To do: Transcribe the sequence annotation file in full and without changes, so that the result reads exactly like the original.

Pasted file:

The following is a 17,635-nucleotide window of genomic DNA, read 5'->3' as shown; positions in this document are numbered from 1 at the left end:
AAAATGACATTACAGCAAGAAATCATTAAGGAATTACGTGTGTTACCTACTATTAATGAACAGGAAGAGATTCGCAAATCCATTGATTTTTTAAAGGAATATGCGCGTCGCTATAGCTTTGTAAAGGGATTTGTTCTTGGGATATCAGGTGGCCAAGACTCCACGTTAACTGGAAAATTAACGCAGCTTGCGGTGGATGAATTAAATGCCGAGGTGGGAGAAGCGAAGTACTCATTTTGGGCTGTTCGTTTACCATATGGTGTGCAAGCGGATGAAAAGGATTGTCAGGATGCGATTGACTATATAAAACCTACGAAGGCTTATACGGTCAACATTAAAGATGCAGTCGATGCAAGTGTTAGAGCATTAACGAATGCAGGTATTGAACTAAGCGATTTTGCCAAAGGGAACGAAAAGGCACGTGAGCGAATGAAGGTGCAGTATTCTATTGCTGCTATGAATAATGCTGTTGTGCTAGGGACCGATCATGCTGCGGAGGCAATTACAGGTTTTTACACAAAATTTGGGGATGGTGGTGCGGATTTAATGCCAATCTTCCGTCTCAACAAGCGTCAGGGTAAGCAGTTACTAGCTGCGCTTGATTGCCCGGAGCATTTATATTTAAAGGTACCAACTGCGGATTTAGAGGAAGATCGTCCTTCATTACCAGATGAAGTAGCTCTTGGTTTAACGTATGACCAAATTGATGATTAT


The following is a 17,635-nucleotide window of genomic DNA, read 5'->3' as shown; positions in this document are numbered from 1 at the left end:
AAAATGACATTACAGCAAGAAATCATTAAGGAATTACGTGTGTTACCTACTATTAATGAACAGGAAGAGATTCGCAAATCCATTGATTTTTTAAAGGAATATGCGCGTCGCTATAGCTTTGTAAAGGGATTTGTTCTTGGGATATCAGGTGGCCAAGACTCCACGTTAACTGGAAAATTAACGCAGCTTGCGGTGGATGAATTAAATGCCGAGGTGGGAGAAGCGAAGTACTCATTTTGGGCTGTTCGTTTACCATATGGTGTGCAAGCGGATGAAAAGGATTGTCAGGATGCGATTGACTATATAAAACCTACGAAGGCTTATACGGTCAACATTAAAGATGCAGTCGATGCAAGTGTTAGAGCATTAACGAATGCAGGTATTGAACTAAGCGATTTTGCCAAAGGGAACGAAAAGGCACGTGAGCGAATGAAGGTGCAGTATTCTATTGCTGCTATGAATAATGCTGTTGTGCTAGGGACCGATCATGCTGCGGAGGCAATTACAGGTTTTTACACAAAATTTGGGGATGGTGGTGCGGATTTAATGCCAATCTTCCGTCTCAACAAGCGTCAGGGTAAGCAGTTACTAGCTGCGCTTGATTGCCCGGAGCATTTATATTTAAAGGTACCAACTGCGGATTTAGAGGAAGATCGTCCTTCATTACCAGATGAAGTAGCTCTTGGTTTAACGTATGACCAAATTGATGATTAT